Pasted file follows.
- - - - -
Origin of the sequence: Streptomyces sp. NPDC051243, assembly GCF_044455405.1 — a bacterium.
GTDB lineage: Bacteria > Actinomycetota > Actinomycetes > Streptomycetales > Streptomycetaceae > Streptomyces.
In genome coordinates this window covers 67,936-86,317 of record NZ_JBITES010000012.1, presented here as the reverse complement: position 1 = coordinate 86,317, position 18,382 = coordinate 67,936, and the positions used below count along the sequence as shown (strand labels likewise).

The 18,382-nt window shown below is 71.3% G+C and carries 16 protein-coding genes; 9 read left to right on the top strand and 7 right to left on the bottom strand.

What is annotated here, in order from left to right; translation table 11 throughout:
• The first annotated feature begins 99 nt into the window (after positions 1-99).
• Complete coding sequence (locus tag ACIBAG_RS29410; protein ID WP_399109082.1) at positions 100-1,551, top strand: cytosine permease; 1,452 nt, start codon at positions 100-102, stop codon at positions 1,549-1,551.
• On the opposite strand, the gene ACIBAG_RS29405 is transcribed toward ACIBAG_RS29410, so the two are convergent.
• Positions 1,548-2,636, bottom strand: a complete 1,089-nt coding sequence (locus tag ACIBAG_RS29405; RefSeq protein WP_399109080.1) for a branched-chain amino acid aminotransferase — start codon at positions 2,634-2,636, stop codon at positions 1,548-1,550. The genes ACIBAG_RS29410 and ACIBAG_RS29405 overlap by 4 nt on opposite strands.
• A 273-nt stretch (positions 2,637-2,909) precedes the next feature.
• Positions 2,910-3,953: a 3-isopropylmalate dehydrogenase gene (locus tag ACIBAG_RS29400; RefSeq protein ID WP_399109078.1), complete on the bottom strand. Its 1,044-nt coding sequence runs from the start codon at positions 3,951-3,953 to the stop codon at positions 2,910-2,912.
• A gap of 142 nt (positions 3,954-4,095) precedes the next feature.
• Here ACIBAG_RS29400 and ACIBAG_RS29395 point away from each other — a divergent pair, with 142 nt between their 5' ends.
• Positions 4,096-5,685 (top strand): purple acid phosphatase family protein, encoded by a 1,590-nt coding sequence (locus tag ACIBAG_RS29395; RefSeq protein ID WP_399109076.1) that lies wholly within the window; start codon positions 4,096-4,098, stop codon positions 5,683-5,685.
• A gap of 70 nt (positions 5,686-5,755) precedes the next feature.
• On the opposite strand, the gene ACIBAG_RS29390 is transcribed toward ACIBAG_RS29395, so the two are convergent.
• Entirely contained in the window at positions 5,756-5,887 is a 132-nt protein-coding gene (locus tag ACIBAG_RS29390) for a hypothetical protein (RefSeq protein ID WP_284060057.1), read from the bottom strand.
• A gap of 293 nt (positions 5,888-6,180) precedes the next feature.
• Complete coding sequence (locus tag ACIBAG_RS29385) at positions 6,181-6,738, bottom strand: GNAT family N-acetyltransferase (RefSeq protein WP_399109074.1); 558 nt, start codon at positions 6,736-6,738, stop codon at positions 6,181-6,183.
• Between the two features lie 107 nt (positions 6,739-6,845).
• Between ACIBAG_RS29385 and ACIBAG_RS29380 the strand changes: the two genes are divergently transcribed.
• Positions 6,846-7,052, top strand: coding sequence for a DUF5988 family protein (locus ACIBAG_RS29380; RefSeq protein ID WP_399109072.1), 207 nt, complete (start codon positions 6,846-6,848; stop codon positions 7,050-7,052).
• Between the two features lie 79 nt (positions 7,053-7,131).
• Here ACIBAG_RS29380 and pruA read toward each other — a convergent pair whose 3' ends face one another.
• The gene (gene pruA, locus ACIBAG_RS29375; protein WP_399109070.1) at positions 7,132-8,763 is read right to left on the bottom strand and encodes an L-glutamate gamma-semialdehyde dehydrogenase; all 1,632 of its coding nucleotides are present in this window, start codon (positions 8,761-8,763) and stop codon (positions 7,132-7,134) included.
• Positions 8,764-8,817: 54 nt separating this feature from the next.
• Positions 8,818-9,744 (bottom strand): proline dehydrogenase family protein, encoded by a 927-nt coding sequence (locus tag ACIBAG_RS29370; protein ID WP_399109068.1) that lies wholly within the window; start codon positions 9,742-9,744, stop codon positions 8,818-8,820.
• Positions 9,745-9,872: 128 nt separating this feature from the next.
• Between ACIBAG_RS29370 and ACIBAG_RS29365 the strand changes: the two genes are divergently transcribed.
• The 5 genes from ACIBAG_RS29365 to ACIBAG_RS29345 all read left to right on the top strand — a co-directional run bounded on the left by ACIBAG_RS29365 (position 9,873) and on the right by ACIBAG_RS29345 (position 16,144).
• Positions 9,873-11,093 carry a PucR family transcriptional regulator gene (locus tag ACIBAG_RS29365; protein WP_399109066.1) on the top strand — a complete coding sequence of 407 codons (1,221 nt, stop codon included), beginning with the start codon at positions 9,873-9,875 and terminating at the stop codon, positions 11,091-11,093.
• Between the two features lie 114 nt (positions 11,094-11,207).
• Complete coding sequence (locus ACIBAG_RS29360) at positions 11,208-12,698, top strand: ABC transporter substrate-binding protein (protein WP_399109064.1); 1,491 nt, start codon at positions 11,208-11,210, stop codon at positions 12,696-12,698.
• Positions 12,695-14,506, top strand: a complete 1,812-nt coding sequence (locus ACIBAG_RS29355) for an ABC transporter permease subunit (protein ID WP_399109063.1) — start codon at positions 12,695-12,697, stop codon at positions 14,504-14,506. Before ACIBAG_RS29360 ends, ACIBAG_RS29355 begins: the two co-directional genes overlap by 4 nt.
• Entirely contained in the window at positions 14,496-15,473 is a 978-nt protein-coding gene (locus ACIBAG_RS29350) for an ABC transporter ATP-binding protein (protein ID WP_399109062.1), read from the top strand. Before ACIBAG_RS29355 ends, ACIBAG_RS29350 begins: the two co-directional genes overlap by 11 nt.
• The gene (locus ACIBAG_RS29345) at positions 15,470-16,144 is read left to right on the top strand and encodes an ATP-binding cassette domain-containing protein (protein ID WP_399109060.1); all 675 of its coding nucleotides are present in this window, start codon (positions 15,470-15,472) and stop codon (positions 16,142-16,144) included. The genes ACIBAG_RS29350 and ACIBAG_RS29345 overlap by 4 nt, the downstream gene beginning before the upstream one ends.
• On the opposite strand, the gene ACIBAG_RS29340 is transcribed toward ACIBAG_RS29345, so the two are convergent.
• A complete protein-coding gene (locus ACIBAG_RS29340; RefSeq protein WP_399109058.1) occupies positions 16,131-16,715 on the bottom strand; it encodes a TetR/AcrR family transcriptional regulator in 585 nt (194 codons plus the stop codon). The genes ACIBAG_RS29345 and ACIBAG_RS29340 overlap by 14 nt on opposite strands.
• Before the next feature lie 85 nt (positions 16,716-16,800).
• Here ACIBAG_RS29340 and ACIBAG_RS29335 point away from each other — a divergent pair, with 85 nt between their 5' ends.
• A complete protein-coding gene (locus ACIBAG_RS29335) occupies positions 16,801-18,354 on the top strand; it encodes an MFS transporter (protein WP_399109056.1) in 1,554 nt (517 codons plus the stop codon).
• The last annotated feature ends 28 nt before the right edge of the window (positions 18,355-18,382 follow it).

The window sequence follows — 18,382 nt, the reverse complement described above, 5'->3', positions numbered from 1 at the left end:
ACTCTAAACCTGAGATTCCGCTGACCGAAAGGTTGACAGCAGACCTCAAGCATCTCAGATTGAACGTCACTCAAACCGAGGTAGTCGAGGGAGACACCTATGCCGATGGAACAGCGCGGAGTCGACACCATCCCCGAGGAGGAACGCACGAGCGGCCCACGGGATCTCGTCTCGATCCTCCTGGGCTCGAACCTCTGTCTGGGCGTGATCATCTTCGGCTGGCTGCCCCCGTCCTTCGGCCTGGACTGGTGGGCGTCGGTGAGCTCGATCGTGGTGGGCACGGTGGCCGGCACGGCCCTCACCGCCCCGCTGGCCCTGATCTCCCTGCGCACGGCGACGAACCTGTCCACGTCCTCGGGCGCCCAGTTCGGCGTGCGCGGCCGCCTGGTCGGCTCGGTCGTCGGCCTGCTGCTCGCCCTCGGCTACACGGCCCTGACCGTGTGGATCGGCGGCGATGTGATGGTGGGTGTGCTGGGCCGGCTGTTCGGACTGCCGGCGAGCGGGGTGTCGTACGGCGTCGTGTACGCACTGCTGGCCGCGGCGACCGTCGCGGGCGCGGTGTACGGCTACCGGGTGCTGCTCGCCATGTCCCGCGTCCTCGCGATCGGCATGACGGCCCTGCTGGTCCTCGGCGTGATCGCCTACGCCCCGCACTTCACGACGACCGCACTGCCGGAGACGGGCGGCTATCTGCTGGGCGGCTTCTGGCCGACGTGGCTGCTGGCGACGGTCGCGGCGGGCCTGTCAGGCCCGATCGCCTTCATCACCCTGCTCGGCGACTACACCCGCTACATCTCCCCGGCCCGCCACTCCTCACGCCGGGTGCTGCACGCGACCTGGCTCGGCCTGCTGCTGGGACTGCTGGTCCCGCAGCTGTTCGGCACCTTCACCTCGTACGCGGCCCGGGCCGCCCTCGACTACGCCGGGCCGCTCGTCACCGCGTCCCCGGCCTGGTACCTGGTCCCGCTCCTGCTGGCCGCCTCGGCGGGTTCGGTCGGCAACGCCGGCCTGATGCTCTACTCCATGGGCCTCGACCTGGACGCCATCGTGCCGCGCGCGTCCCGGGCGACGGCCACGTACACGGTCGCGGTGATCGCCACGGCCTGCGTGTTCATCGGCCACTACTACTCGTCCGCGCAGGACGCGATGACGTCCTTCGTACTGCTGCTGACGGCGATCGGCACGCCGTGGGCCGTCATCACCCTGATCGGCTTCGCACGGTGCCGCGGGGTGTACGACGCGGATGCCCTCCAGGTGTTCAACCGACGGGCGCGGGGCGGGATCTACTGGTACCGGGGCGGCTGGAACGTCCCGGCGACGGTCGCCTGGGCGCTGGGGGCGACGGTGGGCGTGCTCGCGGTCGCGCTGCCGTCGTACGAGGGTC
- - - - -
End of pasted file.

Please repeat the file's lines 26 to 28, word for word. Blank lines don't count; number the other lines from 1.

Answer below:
• Positions 8,764-8,817: 54 nt separating this feature from the next.
• Positions 8,818-9,744 (bottom strand): proline dehydrogenase family protein, encoded by a 927-nt coding sequence (locus tag ACIBAG_RS29370; protein ID WP_399109068.1) that lies wholly within the window; start codon positions 9,742-9,744, stop codon positions 8,818-8,820.
• Positions 9,745-9,872: 128 nt separating this feature from the next.